• Countries that have been bombed by the USA sinceWorld War II

China 1945-46

Korea 1950-53

China 1950-53

Guatemala 1954

Indonesia 1958

Cuba 1959-60

Guatemala 1960

Belgian Congo 1964

Guatemala 1964

Dominican Republic 1965-66

Peru 1965

Laos 1964-73

Vietnam 1961-73

Cambodia 1969-70

Guatemala 1967-69

Lebanon 1982-84

Grenada 1983-84

Libya 1986

El Salvador 1981-92

Nicaragua 1981-90

Iran 1987-88

Libya 1989

Panama 1989-90

Iraq 1991

Kuwait 1991

Somalia 1992-94

Bosnia 1995

Iran 1998

Sudan 1998

Afghanistan 1998

Yugoslavia – Serbia 1999

Afghanistan 2001

Libya 2011

Syria 2014

Source: Global Research Organisation, global research.org 

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existentialism, philosophy, Uncategorized

The naming of ducks: the philosophy of ducks

Mother died just before they first arrived. An arrival in return for a departure. I’d rather have had mother than the ducks but we take what we get. Besides, one does not really have anyone. Language anchors us to people in this way. Verbs, in the present tense at least, allow us to believe that we have ownership, that we belong. But we own little and seldom belong. I had a mother. I had a father. How much life that word ‘had’ contains. The illusion is that words speak us. Translate us into the world, for we are in our essence beyond language. Like ducks we are migratory souls and words are not our first language. A puddle catching the reflection of a few stars does not reflect the cosmos. There is such space within us and we pin it to a word here and there and believe we have spoken. It is maddening. So we have craftsmen and women who work to release the interior world. But, they must make do with words. They take what they can get.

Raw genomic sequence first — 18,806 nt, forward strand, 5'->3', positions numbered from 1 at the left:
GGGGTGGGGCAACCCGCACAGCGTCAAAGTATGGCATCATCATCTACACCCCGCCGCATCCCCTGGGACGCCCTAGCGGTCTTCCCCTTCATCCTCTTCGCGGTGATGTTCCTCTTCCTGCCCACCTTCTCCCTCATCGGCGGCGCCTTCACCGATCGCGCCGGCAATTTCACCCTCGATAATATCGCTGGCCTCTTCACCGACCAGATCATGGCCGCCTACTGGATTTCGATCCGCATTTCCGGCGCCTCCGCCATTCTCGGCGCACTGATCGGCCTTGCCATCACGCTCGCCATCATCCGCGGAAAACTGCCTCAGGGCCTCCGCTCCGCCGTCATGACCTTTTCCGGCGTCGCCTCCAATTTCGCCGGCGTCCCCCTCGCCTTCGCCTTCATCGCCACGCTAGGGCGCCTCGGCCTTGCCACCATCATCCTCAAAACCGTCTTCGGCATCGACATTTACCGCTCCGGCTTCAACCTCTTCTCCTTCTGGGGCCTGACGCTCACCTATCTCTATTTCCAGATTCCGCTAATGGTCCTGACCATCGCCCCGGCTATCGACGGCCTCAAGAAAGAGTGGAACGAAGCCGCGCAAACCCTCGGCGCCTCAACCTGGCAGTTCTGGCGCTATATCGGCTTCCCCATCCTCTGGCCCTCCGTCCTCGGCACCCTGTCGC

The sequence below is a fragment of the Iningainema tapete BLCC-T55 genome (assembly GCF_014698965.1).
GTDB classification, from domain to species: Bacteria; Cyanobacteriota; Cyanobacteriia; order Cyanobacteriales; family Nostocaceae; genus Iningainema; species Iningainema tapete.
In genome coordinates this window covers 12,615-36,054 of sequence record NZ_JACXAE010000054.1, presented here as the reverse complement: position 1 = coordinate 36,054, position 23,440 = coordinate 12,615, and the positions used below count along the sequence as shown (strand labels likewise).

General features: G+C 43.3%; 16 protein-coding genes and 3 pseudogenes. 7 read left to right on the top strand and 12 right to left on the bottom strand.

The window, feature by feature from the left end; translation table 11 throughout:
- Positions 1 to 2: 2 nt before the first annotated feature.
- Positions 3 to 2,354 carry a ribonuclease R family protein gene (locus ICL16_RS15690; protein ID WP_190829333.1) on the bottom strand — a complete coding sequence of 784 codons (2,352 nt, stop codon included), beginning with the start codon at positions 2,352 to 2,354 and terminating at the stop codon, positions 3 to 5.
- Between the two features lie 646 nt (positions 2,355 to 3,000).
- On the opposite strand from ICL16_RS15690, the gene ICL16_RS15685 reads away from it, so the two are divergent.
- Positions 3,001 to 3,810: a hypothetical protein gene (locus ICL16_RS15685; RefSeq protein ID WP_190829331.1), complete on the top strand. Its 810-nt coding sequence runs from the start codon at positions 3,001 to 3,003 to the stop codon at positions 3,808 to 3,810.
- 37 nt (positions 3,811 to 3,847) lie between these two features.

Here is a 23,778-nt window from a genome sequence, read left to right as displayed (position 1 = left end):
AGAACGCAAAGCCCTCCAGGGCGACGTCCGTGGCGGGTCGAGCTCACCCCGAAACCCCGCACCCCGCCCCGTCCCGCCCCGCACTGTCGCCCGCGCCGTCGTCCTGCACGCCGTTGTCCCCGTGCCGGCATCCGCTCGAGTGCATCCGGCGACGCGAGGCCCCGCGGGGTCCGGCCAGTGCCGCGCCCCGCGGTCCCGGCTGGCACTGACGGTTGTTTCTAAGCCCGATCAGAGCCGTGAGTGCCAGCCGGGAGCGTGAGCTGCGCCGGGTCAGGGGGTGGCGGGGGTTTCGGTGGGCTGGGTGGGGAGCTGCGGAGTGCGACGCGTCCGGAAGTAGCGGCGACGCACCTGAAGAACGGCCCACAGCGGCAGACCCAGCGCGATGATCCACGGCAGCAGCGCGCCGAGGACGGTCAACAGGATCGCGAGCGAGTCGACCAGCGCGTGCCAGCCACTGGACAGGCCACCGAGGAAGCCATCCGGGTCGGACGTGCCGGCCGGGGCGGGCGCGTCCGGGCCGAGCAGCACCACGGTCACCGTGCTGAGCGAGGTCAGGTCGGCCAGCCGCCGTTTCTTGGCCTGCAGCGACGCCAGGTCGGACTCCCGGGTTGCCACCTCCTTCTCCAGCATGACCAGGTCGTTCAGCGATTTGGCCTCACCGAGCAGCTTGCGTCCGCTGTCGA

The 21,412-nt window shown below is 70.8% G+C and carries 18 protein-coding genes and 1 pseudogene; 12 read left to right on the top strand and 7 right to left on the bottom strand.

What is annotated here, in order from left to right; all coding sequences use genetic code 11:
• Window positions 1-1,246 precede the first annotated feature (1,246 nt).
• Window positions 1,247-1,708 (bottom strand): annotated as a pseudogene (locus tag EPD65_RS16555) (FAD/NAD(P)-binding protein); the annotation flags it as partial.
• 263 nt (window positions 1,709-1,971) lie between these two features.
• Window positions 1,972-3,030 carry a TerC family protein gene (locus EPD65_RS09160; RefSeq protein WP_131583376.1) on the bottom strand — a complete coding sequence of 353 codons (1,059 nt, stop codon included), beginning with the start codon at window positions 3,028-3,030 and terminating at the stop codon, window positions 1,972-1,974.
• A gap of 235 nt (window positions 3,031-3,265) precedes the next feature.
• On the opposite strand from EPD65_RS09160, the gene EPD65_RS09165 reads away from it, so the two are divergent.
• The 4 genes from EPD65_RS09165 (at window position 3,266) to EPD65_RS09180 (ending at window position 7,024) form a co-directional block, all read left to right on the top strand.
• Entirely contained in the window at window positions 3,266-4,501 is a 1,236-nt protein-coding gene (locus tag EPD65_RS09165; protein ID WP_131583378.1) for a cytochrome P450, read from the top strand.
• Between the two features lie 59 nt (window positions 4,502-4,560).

My son once let go of a helium balloon and it lifted quickly into the sky. We are like the air in that balloon. Air in air, little and incomprehensibly vast, waiting to burst. Frantically naming the world before we do. What are words but air compressed through pipes, over chords, nudged with a tongue through a cavity? But they signify the world.

The last words mother spoke were garbled. The tubes distorted her. The words travelled 6000km. One expects clarity to be compromised. The conversation haunts you still. It was to be the last. And you, her son, did not hear her. Is it worse not to hear or not to see? How deaf, how blind have you been to everything else? Now you overcompensate. Listening too hard and hearing what is not there. Seeing what is not there. Looking, the way a blind man looks for Braille. Cautiously, fumbling but determined. Like the day the ducks came (oh you make me smile). You were looking at the rain pock-pattern the pool. You were staring right at them but not seeing them until one moved and you saw it was not a shadow. The world was all shadows then. It still is. We had never had ducks land in our pool. Mother had never died before either, not physically, not as quietly. There it was. Death, then ducks in the rain. Your Braille. But you could not read it.